Representational State Transfer (REST)



REST web service architecture is lightweight and has a simple interface. This architectural style works with set rules that describe how to define and address networked resources. This paper highlights the definition, history, reasons for invention, and applications of REST.

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In the year 2000, Roy Fielding described the principles of REST as part of his doctoral dissertation.  His objective for this invention was to use REST as an alternative to SOAP, CORBA, RPC, and JSON (Fielding & Taylor, 2000). From its configuration, REST is a style that differs with a set of standards. Therefore, the application or architecture is sometimes referred to as REST-style or RESTful. Currently, the architecture is a popular choice for web service implementation. To consider an application as RESTful, it must have the following characteristics: First, the functionality and state are separated into distributed resources. Second, each resource is uniquely retrieved or addressed using the same and minimal command sets, that is, the standard commands of POST, GET, PUT, or DELETE over the internet using HTTP. Finally, the REST protocol is stateless, layered, client/server-based, and supports caching.

Reason for Invention

Many developers describe SOAP as a heavyweight and hard-to- use platform. For instance, operating with SOAP in JavaScript involves writing thousands of codes just to carry out a basic task because there is need of creating the necessary XML structures almost all the time. However, REST simply relies on URLs. Web services that utilize REST obtain information by exclusively using URL technique (Gregorio, 2004). Otherwise, in other web services, one may be required to add information in particular ways.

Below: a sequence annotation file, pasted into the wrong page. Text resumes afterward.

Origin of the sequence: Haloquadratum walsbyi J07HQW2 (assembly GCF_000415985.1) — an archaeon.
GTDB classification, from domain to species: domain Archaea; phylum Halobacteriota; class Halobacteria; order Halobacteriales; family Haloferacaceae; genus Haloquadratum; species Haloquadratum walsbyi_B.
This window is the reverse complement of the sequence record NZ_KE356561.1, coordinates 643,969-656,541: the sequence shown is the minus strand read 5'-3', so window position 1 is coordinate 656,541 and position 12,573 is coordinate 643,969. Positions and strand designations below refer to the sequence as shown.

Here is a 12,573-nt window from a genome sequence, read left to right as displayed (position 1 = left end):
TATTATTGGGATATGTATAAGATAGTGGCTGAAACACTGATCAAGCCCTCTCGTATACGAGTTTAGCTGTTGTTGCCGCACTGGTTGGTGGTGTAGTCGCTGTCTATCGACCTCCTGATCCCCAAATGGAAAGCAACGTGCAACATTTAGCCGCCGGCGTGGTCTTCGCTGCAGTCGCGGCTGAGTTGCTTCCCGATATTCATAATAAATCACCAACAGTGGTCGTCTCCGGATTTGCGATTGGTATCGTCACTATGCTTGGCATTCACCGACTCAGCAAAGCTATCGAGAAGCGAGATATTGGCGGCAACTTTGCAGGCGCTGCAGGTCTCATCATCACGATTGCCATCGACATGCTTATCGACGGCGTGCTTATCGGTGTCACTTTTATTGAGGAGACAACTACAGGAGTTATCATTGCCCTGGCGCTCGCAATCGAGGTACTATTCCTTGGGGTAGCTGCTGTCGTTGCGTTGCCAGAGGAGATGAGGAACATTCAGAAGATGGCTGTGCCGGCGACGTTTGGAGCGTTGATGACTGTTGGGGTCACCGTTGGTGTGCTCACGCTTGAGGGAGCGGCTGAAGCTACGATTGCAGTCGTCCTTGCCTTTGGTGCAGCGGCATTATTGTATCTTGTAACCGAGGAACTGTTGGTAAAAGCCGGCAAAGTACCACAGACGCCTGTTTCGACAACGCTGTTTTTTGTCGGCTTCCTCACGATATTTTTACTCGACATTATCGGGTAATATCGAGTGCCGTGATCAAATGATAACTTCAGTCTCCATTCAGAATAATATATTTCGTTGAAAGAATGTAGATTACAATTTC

As opposed to SOAP, REST provides responses to queries without having to rely on XML necessarily. It is possible to have REST-style web services that output data in CSV, JSON, and RSS. In simple terms, one can obtain the required output in a form that is easy to deconstruct within an application language needed. World Wide Web is based on HTTP and is an example of REST-based architecture. There is nothing that a person cannot do in web services when using RESTful architecture (Adamczyk, Smith, Johnson & Hafiz, 2011). While REST is non-standard, that is, W3C will never recommend it, it is simple, and one can roll it with standard libraries like C#, Java, PHP, Perl, et cetera.

Much similar to Web Services, REST is a lightweight programming approach which is independent of server platforms and you may not care whether the client is Mac and the server is UNIX, or anything else. It is also language-independent, where C#, C++, C, et cetera can connect to Java as well as other languages. It is also standard-based with the ability to run on the HTTP layers, and, lastly, it is applicable even in the presence of firewalls (Adamczyk et al., 2011).

REST does not offer built-in protection features, session management, encryption, and QoS guarantees among others. However, with Web Services, we can incorporate the above features by building on top of the HTTP protocol layer. In this case, usernames and passwords tokens are useful for security. Also, for encryption purposes, instead of HTTP, we can use REST on top of the HTTPS secure sockets. A good REST design does not require cookies since they are self-contained and every request transfers all information or data that the server may need to complete it or give feedback.

Reasons for Using REST

Here are some reasons for using REST. The advantages include its simplified implementation, scalability, and ability to reuse services (Gregorio, 2004). REST is one best practice that helps data to move smoothly through a system. To create a RESTful interface, you should understand URIs, formats, supported methods at each URI, and the status codes to should be returned.